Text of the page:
Helping a Friend Cope with Anxiety Disorder

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Your friend, always a solid, pulled together person, has abruptly begun showing signs of an inability to cope with the normal activities of the day. He talks about the headaches he has, spends a lot more time in the bathroom than usual and often looks a bit flushed or sweaty. You've noticed an occasional slight tremor in his hands, and he doesn't seem to be as outgoing or on top of things as usual.

Could this be anxiety disorder?

Generalized Anxiety Disorder

Anxiety is what we feel when we confront some level of danger or discomfort. Evolutionarily, anxiety served to keep our senses sharp and ever-prepared for danger. Today, for many ,the anxiety doesn't switch off.

Generalized anxiety disorder (GAD) is something that usually develops over a period of time. A buildup of worries and problems can overwhelm the system and cause loss of sleep, muscle tension and an inability to relax.

GAD isn't always the result of a specific issue or event that causes a spike in worrying. Rather, it evolves over a longer period as the body's ability to handle the daily stresses we all face begins to erode. There may be other issues that contribute - depression is a common one, as is post -traumatic stress disorder – but GAD can appear without any apparent triggers. GAD also appears to be common in multiple generations of some families.

Treatment

Treatment options for anxiety are many. There are many pharmaceuticals available that specifically address anxiety. Some are for long-term management of symptoms and others are for near-immediate relief from severe anxiety episodes.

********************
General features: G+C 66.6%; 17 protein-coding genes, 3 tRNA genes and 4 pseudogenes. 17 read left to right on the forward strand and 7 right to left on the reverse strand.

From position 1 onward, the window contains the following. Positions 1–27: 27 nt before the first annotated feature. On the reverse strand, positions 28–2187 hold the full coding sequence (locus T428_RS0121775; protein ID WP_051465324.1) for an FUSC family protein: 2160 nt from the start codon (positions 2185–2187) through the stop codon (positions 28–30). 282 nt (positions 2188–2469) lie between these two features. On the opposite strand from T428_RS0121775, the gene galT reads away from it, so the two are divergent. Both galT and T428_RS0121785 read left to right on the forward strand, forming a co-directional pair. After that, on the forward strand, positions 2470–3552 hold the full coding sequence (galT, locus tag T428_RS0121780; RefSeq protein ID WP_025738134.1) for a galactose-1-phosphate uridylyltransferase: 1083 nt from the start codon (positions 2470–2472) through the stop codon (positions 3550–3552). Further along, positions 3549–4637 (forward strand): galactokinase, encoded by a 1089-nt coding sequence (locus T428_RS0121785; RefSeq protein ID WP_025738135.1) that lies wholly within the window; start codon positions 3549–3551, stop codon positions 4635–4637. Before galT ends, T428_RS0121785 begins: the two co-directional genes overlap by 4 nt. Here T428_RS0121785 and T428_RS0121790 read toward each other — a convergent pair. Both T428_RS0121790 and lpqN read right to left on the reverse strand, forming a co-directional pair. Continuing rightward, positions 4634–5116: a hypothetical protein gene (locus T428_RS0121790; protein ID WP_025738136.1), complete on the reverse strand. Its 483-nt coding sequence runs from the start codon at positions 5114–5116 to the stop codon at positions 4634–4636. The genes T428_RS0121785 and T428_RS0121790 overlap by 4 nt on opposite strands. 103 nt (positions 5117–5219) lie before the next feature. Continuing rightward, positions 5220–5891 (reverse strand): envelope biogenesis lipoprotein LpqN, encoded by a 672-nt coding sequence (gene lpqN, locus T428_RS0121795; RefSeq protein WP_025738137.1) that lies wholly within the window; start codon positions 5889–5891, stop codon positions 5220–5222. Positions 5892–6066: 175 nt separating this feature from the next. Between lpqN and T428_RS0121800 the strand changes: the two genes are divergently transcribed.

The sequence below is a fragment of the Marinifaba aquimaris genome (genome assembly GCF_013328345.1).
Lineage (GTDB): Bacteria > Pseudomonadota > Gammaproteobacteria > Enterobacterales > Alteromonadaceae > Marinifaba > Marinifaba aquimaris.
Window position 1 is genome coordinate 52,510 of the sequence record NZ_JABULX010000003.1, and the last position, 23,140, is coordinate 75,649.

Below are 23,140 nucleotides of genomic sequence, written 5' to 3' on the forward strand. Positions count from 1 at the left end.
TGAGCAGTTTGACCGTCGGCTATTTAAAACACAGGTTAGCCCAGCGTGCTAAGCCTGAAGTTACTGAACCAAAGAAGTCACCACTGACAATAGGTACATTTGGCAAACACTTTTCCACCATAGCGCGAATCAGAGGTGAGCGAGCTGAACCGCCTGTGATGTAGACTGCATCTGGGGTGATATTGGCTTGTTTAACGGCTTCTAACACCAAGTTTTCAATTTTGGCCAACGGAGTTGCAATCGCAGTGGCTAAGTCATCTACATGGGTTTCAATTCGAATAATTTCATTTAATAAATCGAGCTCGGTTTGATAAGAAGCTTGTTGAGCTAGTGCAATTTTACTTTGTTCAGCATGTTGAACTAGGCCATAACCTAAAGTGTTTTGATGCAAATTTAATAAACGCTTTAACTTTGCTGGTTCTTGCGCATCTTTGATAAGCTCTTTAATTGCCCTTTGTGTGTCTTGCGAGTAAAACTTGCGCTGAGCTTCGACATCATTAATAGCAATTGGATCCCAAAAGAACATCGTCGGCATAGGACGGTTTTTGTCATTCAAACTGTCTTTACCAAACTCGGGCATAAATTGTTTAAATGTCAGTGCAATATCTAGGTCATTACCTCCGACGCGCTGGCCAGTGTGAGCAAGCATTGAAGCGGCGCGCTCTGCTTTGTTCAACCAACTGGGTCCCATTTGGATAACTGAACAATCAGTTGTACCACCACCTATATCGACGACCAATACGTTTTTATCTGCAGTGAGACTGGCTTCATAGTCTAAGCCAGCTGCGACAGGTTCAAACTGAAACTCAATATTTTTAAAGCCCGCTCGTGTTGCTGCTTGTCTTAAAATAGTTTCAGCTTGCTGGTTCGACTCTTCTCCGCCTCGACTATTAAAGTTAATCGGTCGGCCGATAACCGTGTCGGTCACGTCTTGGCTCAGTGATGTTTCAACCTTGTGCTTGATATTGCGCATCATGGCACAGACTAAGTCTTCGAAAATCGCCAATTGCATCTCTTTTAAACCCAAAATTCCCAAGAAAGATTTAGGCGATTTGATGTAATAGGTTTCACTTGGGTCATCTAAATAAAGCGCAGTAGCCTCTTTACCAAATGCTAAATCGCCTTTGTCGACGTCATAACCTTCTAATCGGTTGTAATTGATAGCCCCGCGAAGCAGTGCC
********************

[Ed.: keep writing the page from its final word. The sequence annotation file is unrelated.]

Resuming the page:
Talk therapy is extremely useful in educating the patient as to what is happening and coming up with methods to address symptoms. Stress-relieving exercises give patients tools to use to lessen or even eliminate anxiety “attacks” that might otherwise disable them. Breathing techniques may be learned that can lessen the severity of acute anxiety episodes.

Many patients benefit from yoga, tai chi or meditation techniques. All of these serve to focus the mind and achieve a stillness within, and achieving this can be a perfect antidote to anxiety.

How to Help Your Friend

Your friend may not realize that he is suffering from GAD. Most of us tend to think of anxiety as the worry we feel before important or critical events. That level of anxiety normally disappears after the event is complete. When the event is over, and the anxiety remains or increases, that is anxiety disorder.

Don't be afraid to talk to your friend about this. Talking it through might give your friend some insight as to what is triggering his anxiety. That can be a starting point for either seeking treatment or coming up with some coping techniques on his own.

Be supportive, but not insistent. Let your friend know that you are there to support him, not to judge him. Severe anxiety can cause someone to feel embarrassed, which simply adds to their anxiety levels.

Reassure your friend that, in most cases, GAD can be successfully treated and managed.

Sources: Calm Clinic,Helpguide and National Institute of Mental Health (NIMH)

image courtesy NIMH

 
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